Process for 5 minutes to make a smooth, light hummus. Transfer to a serving bowl, spreading it with a rubber spatula and making some “valleys” where oil can pool.

    4. HEAT the remaining 2 teaspoons of olive oil in a small skillet over medium heat. Add the pine nuts and cook, shaking the skillet constantly, until they are golden brown, about 2 minutes.

    5. IMMEDIATELY POUR the hot oil and pine nuts over the hummus. Sprinkle with Aleppo pepper, pepper flakes, or paprika, and serve with the crudités for dipping.

    *The Wine Institute recommends briefly blanching the sugar snap peas and asparagus to brighten their color.

    †Only 20 varieties of pine trees worldwide produce cones with pine nuts that are large enough for harvesting. Pinyon pines, Pinus edulis which only grow between 6,000- and 9,000-foot altitudes, provide the finest pine nuts in North America [source].

    ‡Or vegetables of whatever season you’re in.






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    Food Fun: Creative Toast Toppings

    At our house, toast comes to the table with butter, cream cheese, and jam. But this weekend, we’ll adapt this idea for creative toast toppings from Woodstock Foods.

    Whole grain toast (so much more flavorful than packaged white bread!) is served with guacamole as the bread spread, and a DIY assortment of healthful toppings:

  • Capers
  • Cherry tomatoes
  • Cucumbers
  • Hard-boiled eggs
  • Microgreens (substitute watercress)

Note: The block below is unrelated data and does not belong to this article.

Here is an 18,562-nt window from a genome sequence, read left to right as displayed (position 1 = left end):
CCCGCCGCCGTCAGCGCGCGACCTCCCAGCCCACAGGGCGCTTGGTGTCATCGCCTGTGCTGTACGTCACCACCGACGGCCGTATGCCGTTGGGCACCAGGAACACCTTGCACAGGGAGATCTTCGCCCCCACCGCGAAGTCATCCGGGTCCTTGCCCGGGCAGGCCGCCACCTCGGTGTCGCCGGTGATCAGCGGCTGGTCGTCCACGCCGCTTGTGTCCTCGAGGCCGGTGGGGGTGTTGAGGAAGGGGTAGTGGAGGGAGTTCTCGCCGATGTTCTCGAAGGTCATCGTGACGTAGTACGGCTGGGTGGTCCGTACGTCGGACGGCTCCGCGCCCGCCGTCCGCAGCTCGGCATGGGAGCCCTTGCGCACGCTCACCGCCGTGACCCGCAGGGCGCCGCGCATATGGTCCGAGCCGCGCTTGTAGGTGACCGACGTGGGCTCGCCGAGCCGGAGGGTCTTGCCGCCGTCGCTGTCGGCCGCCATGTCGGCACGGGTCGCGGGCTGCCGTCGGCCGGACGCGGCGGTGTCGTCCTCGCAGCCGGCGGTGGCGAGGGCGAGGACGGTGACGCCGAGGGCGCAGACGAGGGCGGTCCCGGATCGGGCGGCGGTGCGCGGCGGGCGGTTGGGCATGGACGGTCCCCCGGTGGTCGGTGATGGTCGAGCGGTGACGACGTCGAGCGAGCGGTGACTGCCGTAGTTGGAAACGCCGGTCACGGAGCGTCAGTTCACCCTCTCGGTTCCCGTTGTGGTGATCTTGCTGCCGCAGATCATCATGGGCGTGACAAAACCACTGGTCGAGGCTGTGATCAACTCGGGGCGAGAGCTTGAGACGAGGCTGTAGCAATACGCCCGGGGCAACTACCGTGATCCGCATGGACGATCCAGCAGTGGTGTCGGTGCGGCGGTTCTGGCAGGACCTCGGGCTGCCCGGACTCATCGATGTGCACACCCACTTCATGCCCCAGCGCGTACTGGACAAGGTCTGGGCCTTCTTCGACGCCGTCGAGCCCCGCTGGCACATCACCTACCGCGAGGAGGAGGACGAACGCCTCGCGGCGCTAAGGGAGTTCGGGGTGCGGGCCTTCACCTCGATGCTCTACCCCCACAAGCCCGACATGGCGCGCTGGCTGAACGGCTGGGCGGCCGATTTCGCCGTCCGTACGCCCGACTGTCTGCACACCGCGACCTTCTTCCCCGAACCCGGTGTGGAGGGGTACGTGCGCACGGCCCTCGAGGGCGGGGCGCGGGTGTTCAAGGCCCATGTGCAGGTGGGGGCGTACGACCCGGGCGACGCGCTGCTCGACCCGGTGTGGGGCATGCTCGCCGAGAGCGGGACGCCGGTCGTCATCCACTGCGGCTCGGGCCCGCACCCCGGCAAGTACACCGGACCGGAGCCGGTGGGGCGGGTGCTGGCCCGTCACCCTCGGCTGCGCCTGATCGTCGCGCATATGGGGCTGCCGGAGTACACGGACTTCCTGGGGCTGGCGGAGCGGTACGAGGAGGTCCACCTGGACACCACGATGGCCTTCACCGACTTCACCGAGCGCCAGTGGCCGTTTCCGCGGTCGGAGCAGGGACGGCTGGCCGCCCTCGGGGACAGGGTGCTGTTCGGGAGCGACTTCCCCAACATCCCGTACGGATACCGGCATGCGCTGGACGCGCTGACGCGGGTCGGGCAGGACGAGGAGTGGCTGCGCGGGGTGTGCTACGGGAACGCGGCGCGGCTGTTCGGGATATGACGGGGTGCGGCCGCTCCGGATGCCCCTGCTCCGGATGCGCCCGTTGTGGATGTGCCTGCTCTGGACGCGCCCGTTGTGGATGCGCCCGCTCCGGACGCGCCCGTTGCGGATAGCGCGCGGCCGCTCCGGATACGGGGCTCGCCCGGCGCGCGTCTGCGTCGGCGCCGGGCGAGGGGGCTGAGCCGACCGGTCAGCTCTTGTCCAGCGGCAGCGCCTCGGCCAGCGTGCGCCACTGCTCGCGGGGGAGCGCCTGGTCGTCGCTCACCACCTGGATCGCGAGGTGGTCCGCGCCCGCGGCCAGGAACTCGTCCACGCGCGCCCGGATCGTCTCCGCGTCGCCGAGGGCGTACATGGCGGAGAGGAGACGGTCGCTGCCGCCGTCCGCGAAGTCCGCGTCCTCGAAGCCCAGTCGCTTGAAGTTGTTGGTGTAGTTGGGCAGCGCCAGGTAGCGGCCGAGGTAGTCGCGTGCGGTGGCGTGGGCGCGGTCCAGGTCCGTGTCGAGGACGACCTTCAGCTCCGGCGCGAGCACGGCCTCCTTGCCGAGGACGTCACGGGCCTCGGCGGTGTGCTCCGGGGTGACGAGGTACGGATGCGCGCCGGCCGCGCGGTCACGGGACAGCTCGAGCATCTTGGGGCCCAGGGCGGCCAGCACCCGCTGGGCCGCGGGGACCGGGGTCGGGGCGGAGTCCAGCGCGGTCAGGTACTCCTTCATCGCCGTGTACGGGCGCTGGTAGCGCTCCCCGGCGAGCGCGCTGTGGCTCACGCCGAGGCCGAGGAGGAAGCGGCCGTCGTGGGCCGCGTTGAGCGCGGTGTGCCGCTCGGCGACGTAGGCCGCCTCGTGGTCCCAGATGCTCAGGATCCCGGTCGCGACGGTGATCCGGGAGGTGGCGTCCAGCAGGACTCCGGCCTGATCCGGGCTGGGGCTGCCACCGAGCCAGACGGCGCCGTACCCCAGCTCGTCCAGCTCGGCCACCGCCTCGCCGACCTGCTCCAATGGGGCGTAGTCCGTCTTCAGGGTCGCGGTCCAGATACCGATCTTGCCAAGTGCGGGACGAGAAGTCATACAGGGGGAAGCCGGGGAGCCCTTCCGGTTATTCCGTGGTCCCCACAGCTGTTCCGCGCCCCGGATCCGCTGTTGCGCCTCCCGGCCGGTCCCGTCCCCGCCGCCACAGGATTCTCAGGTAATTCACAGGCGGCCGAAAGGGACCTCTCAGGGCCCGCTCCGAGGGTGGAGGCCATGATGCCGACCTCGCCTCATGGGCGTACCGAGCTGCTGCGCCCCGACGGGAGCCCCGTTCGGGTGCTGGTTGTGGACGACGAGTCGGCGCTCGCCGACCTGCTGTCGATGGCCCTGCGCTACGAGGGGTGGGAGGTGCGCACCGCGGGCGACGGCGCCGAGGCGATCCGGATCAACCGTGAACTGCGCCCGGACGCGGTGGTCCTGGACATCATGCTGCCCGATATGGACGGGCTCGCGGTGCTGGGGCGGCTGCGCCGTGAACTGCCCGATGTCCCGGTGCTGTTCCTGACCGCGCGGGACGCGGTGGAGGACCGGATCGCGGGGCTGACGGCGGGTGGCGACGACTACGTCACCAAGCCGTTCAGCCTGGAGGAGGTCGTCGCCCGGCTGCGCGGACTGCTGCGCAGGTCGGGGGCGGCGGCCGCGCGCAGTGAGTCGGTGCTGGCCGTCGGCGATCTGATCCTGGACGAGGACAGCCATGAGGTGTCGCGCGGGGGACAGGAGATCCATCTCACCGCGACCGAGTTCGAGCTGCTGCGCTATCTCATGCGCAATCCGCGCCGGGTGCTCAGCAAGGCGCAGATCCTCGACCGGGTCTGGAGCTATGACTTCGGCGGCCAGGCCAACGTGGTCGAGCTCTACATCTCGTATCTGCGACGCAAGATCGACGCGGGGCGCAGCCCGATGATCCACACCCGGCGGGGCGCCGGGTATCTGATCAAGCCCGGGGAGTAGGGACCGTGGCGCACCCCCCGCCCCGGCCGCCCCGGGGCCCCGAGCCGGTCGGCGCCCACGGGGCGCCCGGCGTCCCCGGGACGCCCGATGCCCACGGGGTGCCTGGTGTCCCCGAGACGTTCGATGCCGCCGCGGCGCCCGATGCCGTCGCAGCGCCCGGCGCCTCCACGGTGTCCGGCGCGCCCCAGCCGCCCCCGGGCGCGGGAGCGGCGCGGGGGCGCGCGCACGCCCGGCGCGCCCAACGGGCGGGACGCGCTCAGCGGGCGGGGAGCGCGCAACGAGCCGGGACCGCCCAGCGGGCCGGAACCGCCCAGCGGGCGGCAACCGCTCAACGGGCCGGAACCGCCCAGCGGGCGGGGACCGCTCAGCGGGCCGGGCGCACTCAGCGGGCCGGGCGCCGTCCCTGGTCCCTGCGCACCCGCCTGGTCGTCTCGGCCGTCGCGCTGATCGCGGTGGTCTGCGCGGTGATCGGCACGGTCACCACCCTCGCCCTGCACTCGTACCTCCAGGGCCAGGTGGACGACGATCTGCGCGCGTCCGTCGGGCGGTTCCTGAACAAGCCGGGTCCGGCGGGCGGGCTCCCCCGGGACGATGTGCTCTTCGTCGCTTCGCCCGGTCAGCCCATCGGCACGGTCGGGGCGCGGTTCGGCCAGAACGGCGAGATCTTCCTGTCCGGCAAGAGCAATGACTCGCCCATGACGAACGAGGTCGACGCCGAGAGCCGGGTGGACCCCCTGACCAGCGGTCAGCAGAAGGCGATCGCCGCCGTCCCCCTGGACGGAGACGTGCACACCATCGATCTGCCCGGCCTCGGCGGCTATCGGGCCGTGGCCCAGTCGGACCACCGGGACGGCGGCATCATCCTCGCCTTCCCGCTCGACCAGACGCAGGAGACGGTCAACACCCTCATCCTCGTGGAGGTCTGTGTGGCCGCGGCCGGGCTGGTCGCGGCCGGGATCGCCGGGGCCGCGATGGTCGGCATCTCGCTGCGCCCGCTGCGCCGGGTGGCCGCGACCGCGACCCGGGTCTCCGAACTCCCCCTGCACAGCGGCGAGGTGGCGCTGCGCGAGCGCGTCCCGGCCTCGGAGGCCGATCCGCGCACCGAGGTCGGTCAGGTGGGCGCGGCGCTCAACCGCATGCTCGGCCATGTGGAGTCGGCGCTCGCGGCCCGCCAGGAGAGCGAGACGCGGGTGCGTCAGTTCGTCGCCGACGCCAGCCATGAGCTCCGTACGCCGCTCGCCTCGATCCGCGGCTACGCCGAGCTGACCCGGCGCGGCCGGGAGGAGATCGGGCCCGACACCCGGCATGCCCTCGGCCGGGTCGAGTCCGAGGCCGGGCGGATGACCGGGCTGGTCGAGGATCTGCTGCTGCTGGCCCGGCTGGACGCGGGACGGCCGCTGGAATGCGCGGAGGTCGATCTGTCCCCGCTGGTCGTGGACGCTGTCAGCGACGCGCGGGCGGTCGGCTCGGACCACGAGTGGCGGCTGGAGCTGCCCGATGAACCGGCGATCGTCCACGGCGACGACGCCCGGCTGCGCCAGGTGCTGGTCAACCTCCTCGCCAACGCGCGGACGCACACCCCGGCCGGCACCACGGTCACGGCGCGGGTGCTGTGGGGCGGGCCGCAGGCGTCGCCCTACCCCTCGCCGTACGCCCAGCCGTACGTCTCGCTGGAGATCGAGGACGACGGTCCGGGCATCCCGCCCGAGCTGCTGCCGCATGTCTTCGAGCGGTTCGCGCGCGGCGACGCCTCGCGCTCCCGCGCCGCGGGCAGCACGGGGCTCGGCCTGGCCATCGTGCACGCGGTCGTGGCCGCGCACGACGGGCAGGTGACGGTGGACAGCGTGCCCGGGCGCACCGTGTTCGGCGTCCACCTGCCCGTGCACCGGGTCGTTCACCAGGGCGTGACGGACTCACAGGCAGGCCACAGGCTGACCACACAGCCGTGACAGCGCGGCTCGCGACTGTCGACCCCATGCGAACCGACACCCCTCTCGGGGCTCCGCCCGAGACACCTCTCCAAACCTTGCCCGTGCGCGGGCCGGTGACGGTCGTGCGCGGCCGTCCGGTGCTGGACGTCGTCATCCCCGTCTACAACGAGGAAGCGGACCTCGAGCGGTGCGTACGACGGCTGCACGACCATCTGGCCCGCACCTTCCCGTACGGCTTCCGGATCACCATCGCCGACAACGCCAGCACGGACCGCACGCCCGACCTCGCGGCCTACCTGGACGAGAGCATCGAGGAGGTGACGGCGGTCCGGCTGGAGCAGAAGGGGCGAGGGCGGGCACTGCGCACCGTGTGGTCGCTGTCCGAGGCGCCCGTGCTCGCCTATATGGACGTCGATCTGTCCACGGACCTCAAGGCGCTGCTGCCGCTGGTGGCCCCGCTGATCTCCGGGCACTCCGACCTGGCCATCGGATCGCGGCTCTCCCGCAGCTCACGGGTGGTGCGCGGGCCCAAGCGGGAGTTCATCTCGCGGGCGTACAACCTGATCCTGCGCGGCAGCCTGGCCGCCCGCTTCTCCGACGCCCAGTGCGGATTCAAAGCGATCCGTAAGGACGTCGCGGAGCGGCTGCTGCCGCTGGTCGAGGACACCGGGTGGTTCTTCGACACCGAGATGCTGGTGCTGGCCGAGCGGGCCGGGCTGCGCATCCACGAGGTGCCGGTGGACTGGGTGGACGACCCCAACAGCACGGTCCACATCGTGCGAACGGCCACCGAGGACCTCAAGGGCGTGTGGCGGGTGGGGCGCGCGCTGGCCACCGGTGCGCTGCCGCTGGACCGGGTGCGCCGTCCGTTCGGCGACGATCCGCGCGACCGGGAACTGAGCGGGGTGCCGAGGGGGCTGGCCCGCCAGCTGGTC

• Sliced apple (substitute blueberries)
  • Radishes
    We’d add:

  • Something from the onion group for tang: sweet onion, scallions or chives.
  • Almonds, pistachios, or other nuts for more protein.
    Instead of guacamole, substitute hummus or plain Greek yogurt.


    Platter Of Creative Toast Toppings
    A healthy platter of creative toast toppings (photo © Woodstock Foods).

    Woodstock Foods, a leader in the non-GMO category, sells wholesome, organic, low-sodium/sugar products. Check out the company website.

    For this toast toppings platter, the brand’s frozen diced avocado (shown in the photo) means you’ll always have ripe avocado at hand, ready to mash into guacamole or avocado toast.
    > The history of bread.

    > The different types of bread.





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    Different Wine & Food Pairings–Cocktails & Spirits, Too

    Foie gras with Sauternes…

    Oysters and Champagne or Chablis…

    Pasta with red sauce and Chianti…

    Steak with Cabernet Sauvignon…

    Thai food and Riesling…

    These are classic food and wine pairings.

    But what if you’d like to try something different?

    Matthieu Yamoum, beverage director of the Baccarat Hotel in New York City, has suggestions that we’d never have thought of—seemingly unusual pairings of wines, spirits, and even cocktails.

    Yet his unexpected matches are just as tasty…maybe even better!

    Here are his recommendations.

  • Cured Ham/Italian Salume: Midori Melon Liqueur
  • Green Salads: Blanco Tequila